July 7, 2020

ER 6.14, All in the Family: This Place Is Killing Me

Posted in TV tagged , , , , , , , at 5:03 pm by Jenn

Pour one out

Summary: Weaver arrives at County for a night shift in the middle of a slow spell. The Valentine’s Day party is still going on, and the music is still loud, though at least it’s more Valentine-y now (“More Today Than Yesterday”). Luka and some nurses are discussing Malik’s no-polish manicure, which he says women love. Weaver asks them to turn down the music, then tells the staff they can party for five more minutes before getting back to work.

In the lounge, Abby’s on the phone with someone, trying to work out some kind of payment. (Come back for the exciting explanation in a future episode.) Carol gets ready to go home, still feeling stung by the loss of Robbie and Julia’s parents. Weaver comments that it must be nice that she has her girls to go home to. Randi needs a doctor for a patient who’s supposed to be Carter’s, so Weaver tells her to find him. Pablo comes in with a foot injury, and Weaver’s pleased to see that he’s alive, since he hasn’t been around for more than a year. Haleh thinks he was deported, then snuck back into the country.

Dr. Deraad has finally managed to get himself to the ER, though it’s way too late for him to be able to help anyone and also people have been horribly injured because of his negligence and I can’t look at him anymore. Weaver’s unfamiliar with the whole Paul situation and can’t tell Deraad where to find him. She goes to treat an injured man dressed as Cupid, then runs into Chen, who needs help dealing with the toxicology department. Weaver stops outside Paul’s exam room and sees blood on the floor. When she opens the door, she’s horrified by what she sees inside.

Mark, Elizabeth, and their parents are still at the restaurant; Mark and Elizabeth have loosened up enough to sing “Piano Man” together. Alex Kingston is a talented woman but…not musically. Elizabeth’s pager goes off in the middle of the song, so she mercifully stops singing. Mark keeps going alone, getting as far as “Bill, this place is killing me” before his pager goes off as well.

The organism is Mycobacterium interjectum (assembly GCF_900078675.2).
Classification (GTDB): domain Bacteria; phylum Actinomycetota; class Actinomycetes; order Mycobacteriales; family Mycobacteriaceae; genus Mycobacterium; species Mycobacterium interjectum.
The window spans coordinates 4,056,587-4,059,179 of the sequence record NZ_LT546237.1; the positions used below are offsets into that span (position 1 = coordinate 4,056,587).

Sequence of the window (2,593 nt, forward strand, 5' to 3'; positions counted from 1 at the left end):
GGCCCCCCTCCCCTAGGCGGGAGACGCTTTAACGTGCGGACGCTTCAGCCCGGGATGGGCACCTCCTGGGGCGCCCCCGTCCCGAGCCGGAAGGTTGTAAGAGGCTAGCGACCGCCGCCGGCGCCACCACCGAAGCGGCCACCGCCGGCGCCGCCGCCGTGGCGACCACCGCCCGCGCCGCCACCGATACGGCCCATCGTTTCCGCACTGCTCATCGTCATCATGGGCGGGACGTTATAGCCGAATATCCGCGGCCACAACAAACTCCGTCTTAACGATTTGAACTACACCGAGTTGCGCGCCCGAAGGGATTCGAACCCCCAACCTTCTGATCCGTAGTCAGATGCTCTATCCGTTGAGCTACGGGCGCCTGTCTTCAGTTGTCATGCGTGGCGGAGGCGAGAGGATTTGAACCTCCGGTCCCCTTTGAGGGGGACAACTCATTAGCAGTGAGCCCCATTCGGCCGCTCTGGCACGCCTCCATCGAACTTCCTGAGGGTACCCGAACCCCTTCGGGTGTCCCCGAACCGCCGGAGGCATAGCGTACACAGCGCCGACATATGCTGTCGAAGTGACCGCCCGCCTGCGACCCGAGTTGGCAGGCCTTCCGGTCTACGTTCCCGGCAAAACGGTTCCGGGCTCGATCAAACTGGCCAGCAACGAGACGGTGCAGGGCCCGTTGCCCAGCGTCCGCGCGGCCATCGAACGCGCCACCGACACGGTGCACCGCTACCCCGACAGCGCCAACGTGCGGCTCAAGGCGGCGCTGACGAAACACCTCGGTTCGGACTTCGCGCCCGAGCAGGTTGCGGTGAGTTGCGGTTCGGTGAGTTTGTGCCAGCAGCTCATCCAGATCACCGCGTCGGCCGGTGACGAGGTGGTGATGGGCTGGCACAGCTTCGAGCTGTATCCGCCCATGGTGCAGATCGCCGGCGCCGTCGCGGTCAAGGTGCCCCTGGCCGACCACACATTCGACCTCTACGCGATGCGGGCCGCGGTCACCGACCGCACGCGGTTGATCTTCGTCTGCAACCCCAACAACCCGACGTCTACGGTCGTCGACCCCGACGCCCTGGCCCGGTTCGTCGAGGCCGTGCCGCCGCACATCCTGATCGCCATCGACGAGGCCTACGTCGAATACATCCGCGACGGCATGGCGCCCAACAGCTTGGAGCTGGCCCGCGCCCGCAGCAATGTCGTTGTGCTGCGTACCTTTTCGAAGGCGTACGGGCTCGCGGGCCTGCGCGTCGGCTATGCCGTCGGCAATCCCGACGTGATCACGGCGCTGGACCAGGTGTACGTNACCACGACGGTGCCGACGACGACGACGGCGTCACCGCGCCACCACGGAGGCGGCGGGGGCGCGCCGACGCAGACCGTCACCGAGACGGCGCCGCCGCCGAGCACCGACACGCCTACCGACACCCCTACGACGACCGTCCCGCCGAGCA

Back at County, things have gone from slow to chaotic as the staff starts tending to Carter and Lucy. They’ve put together that Paul must have attacked them, but they have no idea where is or if he’s still in the hospital. Lucy has multiple stab wounds and has lost a lot of blood; Weaver’s shaky when she tries to take care of her. She’s upset that Carter and Lucy were bleeding to death while the staff was having a party, completely oblivious.

Luka heads up tending to Carter, who’s not doing as badly as Lucy. Abby notes that she was just talking to him. Connie shows a couple of cops the scene of the crime, and Deraad tells them the attacker was Paul, though he doesn’t know anything helpful about the patient. Benton races to the ER at an Olympic-qualifying speed, having heard that Carter was injured, and takes over his care. Weaver and Dave determine that Lucy needs surgical attention, so Haleh brings Benton over to her trauma room.

Abby goes to a supply cart in the hallway, looking for an infuser kit for Carter. Instead, she finds the knife Paul stashed there after the attacks. Connie recognizes it as the cake knife that disappeared from the lounge. Abby tries to gather herself so she can keep looking for the kit. A cop asks her if Carter’s awake and if he’s going to survive. Abby doesn’t have any answers for him.

She goes back to Carter’s trauma room, where he wakes up confused. Chen tries to reassure him, getting protective when a cop tries to question him. Carter sees Lucy in the next room, but Abby can only tell him she’s alive, not how badly she’s hurt. Chen pulls Benton back to Carter’s room, telling him that Carter has an injury to his kidney.

Mark and Elizabeth arrive at County, leaving their parents in the car. Benton stays with Carter as he’s taken up to surgery. Weaver asks Luka questions about Paul, but Luka isn’t sure what happened. Mark and Elizabeth join them with Lucy, who’s still unstable, and Elizabeth determines that they need to open her chest. When Weaver advocated for a sternal saw in the ER, she never could have expected she’d be using one on Lucy. Everyone’s uneasy watching someone they know get sawed open. Together, Weaver, Elizabeth, Mark, Luka, and Dave manage to get Lucy’s heart rate stabilized.